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I am working on theoretical NLP things, in particular to do with combinatory categorial grammar (CCG). I don't have much knowledge of CCG, or of grammar in general.

I was wondering how much of English has been formalised in CCG? For instance, I've seen the following tables in a presentation on CCG. Is there a resource I can consult that has a big list/summary of different parts of speech of English with their corresponding CCG categories? And as a follow up question, how much of English hasn't been formalised in CCG?

Thanks

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Are you aware of CCGbank (Hockenmaier, 2003)? This is the largest-scale corpus of English text annotated with CCG categories, consisting of ~1 million tokens of text, and is derived semi-automatically from the Penn Treebank.

This was used by Clark & Curran (2007) in a line of work to train wide-coverage dependency parsers for English, which made use of the fact that CCGbank covers a broad swathe of English syntax.

While the journal paper linked to above covers a number of the constructions handled, see Section 3 of Julia Hockenmaier's thesis for a complete list of the constructions that receive CCG analyses in the corpus.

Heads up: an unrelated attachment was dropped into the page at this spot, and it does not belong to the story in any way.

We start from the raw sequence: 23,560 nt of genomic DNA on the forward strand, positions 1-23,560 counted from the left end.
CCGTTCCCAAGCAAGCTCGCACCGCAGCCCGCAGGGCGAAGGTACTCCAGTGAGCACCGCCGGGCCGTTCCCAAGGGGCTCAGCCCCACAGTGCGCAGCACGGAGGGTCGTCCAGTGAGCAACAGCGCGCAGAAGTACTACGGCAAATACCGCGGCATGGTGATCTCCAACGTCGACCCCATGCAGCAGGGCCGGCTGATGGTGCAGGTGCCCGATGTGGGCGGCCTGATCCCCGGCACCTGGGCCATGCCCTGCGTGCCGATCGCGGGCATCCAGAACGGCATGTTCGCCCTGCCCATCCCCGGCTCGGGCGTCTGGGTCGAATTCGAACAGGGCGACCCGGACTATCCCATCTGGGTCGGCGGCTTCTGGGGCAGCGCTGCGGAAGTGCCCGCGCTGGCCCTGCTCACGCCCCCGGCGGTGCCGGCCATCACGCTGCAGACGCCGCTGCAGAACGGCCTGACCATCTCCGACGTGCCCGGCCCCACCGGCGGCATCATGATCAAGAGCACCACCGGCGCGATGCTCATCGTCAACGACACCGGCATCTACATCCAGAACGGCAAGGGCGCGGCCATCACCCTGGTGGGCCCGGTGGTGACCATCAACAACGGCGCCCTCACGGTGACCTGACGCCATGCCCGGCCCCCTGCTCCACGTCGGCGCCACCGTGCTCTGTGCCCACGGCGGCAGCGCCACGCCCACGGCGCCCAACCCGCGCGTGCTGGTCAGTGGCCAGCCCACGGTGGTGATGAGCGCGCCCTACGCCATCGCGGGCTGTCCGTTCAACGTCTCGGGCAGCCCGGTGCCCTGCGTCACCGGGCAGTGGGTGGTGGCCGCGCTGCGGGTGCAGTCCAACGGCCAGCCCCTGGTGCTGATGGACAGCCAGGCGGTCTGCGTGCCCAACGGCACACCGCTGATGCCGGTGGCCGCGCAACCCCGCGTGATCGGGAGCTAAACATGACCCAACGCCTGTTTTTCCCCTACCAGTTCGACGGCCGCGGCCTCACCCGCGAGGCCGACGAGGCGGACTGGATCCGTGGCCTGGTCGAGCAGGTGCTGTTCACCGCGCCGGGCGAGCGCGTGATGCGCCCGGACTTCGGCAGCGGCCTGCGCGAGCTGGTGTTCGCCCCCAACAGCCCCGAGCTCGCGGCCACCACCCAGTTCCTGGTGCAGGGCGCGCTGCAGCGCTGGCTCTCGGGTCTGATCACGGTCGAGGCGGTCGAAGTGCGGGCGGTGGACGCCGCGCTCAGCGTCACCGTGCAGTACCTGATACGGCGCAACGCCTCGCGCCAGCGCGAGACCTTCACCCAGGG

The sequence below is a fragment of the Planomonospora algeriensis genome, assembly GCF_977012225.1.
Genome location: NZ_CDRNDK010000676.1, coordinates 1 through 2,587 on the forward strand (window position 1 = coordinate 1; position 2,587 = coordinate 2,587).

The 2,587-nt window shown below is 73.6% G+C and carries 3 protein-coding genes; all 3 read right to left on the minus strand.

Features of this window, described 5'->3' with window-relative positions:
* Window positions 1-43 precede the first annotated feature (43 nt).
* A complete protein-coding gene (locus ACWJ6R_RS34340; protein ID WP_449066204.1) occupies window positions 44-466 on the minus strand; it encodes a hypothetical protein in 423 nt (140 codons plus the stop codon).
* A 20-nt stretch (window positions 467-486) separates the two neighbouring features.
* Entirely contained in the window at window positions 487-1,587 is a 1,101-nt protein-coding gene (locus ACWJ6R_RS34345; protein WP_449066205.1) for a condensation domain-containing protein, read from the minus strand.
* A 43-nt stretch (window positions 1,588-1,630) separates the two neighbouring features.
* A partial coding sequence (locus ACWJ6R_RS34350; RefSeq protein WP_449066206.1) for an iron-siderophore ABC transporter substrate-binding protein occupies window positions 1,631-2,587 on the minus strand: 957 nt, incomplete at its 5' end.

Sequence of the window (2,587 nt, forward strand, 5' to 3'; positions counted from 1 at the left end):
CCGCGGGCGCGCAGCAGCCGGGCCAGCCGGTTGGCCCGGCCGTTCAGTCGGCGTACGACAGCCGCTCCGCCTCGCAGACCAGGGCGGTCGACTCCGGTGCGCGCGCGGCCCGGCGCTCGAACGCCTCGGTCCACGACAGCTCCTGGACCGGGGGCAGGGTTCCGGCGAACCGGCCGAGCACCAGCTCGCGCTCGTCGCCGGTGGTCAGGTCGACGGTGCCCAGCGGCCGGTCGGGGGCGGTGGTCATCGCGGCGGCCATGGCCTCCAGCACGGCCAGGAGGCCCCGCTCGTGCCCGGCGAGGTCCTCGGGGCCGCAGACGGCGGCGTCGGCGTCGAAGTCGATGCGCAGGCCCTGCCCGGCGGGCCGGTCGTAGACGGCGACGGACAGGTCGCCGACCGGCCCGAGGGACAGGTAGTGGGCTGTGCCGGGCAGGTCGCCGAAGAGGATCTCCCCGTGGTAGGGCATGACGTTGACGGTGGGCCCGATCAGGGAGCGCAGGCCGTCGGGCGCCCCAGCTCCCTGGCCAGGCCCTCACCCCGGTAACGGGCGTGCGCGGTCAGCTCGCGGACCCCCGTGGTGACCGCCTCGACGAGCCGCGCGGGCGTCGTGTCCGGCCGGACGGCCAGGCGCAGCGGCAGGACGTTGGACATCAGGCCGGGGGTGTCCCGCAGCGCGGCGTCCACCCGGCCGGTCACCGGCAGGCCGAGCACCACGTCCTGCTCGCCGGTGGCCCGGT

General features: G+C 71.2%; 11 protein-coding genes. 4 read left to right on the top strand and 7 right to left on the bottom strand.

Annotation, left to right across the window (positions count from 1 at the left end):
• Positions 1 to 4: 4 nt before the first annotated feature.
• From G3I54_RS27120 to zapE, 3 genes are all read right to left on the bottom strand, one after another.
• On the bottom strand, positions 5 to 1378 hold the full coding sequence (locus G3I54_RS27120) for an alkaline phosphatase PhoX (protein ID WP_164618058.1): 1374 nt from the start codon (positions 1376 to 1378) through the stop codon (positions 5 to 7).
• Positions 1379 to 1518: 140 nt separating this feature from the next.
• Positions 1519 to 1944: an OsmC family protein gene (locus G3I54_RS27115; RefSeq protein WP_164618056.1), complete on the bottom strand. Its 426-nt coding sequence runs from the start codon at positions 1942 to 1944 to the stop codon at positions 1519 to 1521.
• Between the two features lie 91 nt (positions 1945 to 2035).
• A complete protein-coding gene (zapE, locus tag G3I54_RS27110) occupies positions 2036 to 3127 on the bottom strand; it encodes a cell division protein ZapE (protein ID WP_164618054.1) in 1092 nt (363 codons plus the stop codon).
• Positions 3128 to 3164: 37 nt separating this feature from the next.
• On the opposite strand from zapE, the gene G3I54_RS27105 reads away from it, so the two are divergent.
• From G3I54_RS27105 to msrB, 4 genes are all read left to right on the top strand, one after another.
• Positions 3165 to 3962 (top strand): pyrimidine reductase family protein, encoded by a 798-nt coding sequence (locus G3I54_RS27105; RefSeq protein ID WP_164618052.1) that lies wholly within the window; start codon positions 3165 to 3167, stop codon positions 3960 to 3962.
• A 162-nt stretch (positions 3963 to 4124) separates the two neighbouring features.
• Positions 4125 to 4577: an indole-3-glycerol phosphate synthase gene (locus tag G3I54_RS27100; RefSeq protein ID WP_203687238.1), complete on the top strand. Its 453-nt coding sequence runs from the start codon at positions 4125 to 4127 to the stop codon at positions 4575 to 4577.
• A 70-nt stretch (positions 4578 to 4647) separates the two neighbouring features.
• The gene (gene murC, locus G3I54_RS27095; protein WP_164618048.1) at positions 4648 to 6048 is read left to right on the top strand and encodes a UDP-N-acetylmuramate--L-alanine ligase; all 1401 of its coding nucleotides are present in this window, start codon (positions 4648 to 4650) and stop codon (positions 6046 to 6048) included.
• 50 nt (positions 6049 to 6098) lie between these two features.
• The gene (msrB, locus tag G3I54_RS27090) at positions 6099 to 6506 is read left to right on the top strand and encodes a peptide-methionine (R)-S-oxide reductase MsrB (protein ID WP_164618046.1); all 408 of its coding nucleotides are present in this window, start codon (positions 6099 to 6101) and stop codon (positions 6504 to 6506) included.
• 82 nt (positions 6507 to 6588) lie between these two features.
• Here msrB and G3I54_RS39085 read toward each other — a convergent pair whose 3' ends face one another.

It does cover rarer syntax which is nevertheless required for wide-coverage English text, such as conditional inversion ("Had it existed then, ...") which it analyses by assigning a category like ((S/S)/(S[pt]\NP))/NP to the token "had", accounting for the inversion.

Is there a resource I can consult that has a big list/summary of different parts of speech of English with their corresponding CCG categories?

Note that syntax doesn't map cleanly onto parts of speech, but you can easily gather a list of all categories that receive a certain part of speech by running some scripts on CCGbank directly.

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